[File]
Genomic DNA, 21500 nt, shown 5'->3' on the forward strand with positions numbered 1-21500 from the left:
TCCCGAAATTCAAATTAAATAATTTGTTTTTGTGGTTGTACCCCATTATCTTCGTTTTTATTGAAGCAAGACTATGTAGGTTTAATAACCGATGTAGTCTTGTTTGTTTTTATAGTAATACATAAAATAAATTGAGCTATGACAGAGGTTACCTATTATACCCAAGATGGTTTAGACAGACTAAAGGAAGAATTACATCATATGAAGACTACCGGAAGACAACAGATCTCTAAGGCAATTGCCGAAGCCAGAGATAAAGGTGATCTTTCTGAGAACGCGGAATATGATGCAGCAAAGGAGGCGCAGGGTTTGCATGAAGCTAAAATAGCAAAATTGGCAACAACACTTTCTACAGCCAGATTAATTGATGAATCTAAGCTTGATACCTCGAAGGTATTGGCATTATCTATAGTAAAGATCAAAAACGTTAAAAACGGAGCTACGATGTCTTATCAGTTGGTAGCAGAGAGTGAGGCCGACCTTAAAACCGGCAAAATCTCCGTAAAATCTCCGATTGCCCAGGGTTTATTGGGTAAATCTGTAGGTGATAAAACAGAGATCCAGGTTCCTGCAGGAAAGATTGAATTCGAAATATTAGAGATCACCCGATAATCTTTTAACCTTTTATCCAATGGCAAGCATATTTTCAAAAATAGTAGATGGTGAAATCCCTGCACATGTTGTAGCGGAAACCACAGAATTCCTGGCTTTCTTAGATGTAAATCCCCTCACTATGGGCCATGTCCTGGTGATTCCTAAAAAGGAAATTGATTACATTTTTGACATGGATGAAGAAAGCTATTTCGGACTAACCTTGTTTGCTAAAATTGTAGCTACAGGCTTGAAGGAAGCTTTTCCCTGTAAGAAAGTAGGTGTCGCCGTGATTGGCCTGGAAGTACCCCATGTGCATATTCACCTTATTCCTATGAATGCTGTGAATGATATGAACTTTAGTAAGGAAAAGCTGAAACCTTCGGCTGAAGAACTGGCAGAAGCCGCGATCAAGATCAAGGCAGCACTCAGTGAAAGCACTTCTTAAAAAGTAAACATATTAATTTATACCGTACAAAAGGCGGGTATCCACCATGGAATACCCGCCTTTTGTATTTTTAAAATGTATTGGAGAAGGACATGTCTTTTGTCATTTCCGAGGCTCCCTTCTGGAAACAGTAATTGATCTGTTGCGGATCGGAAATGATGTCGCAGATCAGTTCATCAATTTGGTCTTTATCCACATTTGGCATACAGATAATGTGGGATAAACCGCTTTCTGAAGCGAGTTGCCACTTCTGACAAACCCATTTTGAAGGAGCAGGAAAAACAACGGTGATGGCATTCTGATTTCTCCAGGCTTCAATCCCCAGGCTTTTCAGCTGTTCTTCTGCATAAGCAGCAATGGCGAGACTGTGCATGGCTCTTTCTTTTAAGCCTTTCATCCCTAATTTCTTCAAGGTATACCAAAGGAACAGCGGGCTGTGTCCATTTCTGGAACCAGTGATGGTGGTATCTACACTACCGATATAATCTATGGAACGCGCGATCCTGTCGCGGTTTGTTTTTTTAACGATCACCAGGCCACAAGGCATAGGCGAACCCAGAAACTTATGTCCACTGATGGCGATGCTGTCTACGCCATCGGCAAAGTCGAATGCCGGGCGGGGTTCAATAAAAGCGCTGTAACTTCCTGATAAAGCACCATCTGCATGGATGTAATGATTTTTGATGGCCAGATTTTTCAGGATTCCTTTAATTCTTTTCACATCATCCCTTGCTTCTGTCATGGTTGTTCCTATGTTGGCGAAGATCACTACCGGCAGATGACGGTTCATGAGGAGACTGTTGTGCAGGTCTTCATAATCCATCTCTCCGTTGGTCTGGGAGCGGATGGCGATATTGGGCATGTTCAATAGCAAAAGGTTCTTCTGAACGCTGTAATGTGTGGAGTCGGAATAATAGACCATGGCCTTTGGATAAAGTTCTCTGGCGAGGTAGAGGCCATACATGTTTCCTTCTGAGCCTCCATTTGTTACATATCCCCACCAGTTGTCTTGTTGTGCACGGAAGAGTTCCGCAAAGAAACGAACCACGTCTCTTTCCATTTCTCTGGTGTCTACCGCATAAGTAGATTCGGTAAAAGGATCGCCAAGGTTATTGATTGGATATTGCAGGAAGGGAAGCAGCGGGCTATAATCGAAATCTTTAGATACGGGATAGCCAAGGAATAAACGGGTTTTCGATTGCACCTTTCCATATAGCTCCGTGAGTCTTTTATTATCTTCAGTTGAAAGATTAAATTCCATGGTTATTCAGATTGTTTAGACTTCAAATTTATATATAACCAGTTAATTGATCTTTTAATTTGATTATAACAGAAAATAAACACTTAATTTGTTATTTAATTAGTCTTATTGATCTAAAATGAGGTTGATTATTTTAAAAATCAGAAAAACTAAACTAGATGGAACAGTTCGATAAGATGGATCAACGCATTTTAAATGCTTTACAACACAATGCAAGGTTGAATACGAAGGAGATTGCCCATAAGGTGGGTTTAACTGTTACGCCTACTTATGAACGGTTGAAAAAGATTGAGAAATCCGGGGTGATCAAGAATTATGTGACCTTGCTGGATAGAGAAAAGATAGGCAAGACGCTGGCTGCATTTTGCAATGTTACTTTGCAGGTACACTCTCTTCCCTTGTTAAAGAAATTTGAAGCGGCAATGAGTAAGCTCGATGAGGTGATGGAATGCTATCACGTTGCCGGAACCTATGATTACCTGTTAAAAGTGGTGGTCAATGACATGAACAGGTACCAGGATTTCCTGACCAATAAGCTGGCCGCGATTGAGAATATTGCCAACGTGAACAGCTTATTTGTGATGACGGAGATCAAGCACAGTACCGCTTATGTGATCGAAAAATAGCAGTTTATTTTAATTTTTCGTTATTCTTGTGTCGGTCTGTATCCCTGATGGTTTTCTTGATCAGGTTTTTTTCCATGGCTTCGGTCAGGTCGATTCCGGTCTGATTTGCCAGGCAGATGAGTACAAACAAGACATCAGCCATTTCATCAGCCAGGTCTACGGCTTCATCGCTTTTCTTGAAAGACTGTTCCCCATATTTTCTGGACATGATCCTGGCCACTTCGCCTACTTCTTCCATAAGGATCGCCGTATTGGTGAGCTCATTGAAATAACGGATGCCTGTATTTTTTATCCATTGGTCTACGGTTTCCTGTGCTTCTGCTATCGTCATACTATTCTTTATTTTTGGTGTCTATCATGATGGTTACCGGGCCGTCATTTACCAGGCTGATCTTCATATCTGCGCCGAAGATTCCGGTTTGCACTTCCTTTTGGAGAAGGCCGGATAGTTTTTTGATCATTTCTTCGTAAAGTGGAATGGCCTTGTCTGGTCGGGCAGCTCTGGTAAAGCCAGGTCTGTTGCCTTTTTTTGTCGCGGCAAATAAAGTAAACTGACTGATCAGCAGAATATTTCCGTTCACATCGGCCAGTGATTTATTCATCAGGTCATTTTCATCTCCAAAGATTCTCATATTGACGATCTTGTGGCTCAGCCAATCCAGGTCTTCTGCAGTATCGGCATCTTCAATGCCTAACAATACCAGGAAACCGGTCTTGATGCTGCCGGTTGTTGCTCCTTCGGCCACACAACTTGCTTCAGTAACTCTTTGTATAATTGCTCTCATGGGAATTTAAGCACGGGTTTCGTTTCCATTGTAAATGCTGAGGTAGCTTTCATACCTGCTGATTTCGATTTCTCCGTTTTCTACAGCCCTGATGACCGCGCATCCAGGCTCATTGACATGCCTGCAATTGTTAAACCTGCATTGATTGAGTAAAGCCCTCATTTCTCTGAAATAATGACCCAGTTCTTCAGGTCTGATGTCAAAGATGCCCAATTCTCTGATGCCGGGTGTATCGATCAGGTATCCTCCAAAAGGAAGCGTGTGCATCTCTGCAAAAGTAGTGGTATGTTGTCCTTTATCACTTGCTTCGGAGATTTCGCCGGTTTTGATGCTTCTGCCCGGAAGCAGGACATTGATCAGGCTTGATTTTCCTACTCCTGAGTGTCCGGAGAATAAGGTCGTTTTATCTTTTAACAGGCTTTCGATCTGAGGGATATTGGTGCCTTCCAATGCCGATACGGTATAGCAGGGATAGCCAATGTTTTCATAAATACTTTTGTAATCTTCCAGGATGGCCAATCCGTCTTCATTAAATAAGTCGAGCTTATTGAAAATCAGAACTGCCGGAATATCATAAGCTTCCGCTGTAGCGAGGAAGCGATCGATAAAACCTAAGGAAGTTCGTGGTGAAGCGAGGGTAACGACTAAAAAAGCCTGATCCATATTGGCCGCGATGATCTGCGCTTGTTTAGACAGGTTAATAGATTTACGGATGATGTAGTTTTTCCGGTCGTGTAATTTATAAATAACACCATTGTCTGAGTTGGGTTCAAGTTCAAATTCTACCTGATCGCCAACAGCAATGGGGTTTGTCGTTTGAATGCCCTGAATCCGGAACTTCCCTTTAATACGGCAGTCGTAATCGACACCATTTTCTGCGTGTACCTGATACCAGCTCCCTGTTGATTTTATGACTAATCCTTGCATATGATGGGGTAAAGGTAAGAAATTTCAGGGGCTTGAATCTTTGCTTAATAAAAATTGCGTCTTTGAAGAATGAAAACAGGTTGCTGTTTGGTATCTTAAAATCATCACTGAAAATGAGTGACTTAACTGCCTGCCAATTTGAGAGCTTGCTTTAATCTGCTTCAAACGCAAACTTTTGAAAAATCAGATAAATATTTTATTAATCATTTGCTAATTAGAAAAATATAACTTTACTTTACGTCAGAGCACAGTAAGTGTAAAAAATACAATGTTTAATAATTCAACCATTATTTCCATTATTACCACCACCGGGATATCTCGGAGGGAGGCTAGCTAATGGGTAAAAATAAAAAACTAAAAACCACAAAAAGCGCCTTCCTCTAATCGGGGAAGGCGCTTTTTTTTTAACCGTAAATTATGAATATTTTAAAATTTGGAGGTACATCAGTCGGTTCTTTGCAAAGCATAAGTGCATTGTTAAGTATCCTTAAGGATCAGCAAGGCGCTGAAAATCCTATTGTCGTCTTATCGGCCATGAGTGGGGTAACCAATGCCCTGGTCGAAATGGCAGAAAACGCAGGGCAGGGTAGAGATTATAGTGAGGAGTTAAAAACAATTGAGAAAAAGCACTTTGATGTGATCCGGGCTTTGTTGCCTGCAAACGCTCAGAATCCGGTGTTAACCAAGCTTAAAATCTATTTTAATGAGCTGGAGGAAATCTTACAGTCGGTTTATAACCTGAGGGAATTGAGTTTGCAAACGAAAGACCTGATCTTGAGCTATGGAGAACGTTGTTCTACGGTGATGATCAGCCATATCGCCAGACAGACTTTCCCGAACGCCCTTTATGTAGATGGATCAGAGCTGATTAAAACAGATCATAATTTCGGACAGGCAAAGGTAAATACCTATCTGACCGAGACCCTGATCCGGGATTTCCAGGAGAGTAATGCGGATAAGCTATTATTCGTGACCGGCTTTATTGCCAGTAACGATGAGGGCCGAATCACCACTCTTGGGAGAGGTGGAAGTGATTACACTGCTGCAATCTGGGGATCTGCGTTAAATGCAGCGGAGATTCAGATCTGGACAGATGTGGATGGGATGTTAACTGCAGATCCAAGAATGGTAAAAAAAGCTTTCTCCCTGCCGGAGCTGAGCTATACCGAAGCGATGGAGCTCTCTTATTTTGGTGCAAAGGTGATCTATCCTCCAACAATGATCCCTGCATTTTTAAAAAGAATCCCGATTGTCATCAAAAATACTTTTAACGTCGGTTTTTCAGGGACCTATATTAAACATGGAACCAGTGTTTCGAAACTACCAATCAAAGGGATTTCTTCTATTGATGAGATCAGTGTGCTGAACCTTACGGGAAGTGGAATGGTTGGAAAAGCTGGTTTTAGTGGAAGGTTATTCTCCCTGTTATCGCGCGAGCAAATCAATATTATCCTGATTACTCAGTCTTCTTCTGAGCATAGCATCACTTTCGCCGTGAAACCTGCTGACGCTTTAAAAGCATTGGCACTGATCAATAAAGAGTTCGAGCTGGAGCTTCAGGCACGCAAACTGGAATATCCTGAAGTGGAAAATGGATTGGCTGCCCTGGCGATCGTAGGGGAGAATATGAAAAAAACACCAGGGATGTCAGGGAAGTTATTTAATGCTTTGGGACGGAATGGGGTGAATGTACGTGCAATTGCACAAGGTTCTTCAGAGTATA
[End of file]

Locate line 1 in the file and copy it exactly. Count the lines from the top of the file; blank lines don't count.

Genomic DNA, 21500 nt, shown 5'->3' on the forward strand with positions numbered 1-21500 from the left: